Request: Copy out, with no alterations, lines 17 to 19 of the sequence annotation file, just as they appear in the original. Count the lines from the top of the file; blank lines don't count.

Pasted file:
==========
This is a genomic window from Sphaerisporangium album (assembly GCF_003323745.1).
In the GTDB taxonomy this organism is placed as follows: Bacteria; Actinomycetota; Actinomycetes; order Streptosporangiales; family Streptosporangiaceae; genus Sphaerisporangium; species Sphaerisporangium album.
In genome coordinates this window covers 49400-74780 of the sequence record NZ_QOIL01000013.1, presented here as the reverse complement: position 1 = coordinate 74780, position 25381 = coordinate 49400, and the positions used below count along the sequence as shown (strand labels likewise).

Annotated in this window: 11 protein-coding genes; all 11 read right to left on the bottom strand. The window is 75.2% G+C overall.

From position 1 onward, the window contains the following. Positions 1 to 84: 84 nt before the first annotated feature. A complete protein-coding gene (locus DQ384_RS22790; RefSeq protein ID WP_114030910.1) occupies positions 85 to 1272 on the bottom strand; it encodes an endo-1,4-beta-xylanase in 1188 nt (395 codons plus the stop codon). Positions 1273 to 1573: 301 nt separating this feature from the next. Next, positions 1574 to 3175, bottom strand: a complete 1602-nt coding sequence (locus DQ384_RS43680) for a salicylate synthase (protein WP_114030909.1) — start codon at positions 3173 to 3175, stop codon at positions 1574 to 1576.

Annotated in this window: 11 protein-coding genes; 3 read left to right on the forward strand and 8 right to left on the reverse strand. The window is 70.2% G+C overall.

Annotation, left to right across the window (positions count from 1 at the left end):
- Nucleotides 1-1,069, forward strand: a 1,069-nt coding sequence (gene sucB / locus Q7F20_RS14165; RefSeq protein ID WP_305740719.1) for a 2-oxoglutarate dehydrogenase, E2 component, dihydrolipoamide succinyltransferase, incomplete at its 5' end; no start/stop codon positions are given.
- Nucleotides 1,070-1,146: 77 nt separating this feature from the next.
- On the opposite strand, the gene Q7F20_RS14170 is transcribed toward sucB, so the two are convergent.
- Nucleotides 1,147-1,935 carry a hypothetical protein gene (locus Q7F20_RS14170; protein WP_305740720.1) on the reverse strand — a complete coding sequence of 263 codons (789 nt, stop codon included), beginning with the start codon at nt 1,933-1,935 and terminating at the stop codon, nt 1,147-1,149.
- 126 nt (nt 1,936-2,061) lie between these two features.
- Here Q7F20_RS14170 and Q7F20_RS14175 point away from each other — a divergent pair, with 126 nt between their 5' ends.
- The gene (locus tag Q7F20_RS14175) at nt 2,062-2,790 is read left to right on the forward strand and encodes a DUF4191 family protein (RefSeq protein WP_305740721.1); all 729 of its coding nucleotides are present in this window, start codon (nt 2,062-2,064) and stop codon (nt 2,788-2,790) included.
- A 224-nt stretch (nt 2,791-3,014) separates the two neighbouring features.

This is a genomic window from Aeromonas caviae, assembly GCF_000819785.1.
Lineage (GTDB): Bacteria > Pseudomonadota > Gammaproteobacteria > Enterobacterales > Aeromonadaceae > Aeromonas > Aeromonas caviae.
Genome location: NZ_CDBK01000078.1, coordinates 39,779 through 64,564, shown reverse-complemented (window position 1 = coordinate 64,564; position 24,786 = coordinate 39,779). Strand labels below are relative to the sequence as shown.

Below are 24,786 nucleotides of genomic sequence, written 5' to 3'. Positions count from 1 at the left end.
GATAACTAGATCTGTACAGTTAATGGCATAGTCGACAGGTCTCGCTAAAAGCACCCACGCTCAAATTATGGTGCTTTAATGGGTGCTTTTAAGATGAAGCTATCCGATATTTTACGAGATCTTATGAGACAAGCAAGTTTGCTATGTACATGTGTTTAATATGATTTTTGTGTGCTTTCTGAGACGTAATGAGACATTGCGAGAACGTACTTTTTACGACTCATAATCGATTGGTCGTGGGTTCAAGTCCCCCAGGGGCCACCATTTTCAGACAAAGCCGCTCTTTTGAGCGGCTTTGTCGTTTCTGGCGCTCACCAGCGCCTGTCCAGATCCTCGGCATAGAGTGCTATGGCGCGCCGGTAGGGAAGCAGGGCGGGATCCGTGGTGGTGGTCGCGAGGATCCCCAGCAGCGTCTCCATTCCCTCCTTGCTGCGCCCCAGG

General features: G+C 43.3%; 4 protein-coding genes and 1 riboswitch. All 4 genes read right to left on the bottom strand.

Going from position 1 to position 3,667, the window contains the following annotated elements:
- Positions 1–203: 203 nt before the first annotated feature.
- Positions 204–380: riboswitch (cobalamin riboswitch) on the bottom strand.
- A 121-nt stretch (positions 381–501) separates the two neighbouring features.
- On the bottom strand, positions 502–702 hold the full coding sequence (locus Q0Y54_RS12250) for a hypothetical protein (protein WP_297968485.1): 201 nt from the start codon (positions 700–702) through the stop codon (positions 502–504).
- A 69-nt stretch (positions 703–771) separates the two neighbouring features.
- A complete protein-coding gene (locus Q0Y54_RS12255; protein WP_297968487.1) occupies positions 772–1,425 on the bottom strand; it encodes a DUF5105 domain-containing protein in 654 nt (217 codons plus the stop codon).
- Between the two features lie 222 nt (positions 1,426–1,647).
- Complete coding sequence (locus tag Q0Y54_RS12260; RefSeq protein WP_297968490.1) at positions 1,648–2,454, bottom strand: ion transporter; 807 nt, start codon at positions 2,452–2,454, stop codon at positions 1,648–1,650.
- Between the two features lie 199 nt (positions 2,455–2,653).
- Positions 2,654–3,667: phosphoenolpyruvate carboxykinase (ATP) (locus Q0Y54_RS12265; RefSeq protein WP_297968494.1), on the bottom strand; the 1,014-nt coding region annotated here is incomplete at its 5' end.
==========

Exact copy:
Lineage (GTDB): Bacteria > Pseudomonadota > Gammaproteobacteria > Enterobacterales > Aeromonadaceae > Aeromonas > Aeromonas caviae.
Genome location: NZ_CDBK01000078.1, coordinates 39,779 through 64,564, shown reverse-complemented (window position 1 = coordinate 64,564; position 24,786 = coordinate 39,779). Strand labels below are relative to the sequence as shown.

Below are 24,786 nucleotides of genomic sequence, written 5' to 3'. Positions count from 1 at the left end.